It seems social media has become an outlet of sorts for various emotions, the latest being that niggling feeling that you might in fact be far more evil than you would like others around you to think.

The trending hashtag #IKnewIWasEviWhen has South Africans sharing about moments when they’ve questioned their morals and affinity for ‘evil deeds’.

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On #IKnewIWasEvilWhen users share some hilarious things they’ve done and kept hidden from their loved ones, making them realise that there could be a Cruella de Vil neatly tucked away behind their friendly faces and warm smiles.

Confessions ranged from a user saying they had sex flashbacks during a church service, to a woman who confessed to dumping her then boyfriend only to start a relationship with his father on the same day.

Another user confessed to putting her granny's phone on flight mode and then asking her for R500 to have it fixed. 

Here are more confessions users shared:

Some of the confessions on #IKnewIWasEvilWhen are worth a few chuckles while others seem far more serious and could point to serious underlying issues. 

That’s why we’ve enlisted the expert advise of professional counsellor Irene Motloung who speaks to us on where the line between immoral behavior and true evil is.

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It could be more than just harmless fun. Sometimes there is a need to confess to get things out of your chest, the expert says.

It is easier to do this on social media as the fear of being judged is reduced significantly.

“It’s comfortable to communicate on social media because there is no physical contact between the writers and thus no physical cues that communicate acceptance or rejection of the confession that has just been made. Although some people could use social media to make confessions out of boredom, others could have been itching to confess something that has crossed their values and induces negative emotions such as self-rejection, pain, guilt or shame,” she says.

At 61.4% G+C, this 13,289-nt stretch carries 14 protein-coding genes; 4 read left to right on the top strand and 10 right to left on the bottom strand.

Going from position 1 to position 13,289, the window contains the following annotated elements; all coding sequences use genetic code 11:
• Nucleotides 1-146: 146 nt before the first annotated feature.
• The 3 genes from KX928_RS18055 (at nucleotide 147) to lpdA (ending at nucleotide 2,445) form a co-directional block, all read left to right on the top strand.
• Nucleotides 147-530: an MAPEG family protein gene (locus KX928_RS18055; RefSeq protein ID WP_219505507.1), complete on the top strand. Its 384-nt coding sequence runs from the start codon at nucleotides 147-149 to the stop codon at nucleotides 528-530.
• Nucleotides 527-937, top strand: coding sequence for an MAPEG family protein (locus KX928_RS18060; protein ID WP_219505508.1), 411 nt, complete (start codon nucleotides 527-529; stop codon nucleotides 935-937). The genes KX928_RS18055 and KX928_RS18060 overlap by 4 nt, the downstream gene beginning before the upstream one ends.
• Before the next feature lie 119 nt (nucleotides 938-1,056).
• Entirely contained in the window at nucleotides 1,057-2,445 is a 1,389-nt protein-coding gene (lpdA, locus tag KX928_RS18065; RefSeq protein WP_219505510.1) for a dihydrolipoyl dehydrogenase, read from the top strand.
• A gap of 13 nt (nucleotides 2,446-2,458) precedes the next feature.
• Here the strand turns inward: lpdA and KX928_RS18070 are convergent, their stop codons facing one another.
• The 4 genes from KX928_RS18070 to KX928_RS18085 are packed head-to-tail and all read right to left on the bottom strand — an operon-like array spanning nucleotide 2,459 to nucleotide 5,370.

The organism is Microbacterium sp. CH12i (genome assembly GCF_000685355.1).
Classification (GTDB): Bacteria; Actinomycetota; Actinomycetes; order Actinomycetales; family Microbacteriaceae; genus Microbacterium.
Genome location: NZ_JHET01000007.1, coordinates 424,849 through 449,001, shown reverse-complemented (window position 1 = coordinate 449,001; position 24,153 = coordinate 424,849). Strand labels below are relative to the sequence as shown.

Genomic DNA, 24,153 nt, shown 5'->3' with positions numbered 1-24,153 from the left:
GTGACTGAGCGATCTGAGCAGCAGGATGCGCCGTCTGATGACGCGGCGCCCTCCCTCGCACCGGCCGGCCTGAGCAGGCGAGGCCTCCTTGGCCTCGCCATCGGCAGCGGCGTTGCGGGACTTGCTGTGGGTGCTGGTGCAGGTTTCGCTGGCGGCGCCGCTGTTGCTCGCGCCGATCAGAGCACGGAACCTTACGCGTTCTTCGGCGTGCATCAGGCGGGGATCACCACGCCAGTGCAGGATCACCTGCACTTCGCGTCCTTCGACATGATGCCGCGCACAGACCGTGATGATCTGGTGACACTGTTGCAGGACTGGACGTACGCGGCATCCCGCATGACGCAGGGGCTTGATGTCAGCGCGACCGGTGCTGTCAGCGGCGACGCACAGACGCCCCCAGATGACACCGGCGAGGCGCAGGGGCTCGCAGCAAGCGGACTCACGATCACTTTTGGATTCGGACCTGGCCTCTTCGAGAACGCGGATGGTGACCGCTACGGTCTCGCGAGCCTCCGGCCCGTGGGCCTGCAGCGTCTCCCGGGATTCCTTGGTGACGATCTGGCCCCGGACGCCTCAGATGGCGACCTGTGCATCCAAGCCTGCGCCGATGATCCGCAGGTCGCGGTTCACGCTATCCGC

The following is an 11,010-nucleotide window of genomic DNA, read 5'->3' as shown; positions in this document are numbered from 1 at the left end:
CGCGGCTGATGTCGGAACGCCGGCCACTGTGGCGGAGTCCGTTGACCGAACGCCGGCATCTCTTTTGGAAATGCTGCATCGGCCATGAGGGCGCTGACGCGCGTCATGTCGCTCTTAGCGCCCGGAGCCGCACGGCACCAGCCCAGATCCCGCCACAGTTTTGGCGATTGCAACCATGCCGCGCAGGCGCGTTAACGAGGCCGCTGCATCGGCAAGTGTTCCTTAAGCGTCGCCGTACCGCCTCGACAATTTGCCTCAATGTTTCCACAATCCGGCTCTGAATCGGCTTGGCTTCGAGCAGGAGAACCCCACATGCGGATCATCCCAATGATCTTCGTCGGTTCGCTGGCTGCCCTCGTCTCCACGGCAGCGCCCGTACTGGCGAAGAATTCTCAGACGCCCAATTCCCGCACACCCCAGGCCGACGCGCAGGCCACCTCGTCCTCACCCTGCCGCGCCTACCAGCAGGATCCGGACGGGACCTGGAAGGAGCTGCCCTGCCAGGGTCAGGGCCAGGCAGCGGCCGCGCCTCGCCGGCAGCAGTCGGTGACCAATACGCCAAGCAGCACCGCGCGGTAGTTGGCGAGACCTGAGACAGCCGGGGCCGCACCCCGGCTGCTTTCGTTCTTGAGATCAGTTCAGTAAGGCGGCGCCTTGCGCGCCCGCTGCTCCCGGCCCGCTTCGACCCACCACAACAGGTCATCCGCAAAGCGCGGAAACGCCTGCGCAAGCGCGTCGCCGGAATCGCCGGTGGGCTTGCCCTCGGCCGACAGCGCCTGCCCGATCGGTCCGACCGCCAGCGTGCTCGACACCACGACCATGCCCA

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When people do immoral things, does that make them evil? Irene says the question of immorality is complex. 

“It is about where the person grew up, the culture, traditions and what is ascribed to as moral or immoral. When people do things that are interpreted by their society as taboo, it is a judgement of where the person comes from,” she says. 

“Social media itself is a broader space for morals and values to be redefined, in this space people are becoming more open to different world views on what is acceptable or not.” 

Social media creates a new meaning for morality so knowing when you’ve crossed the line from mere bad behavior to being evil depends largely on your sense of self, Irene says.

“When you are feeling internal conflict and pain from what you have done, you will then know that you have crossed the line and need to reevaluate your actions.”

Have you ever felt like you’ve behaved in a way that is against your values? Share your story with us here.

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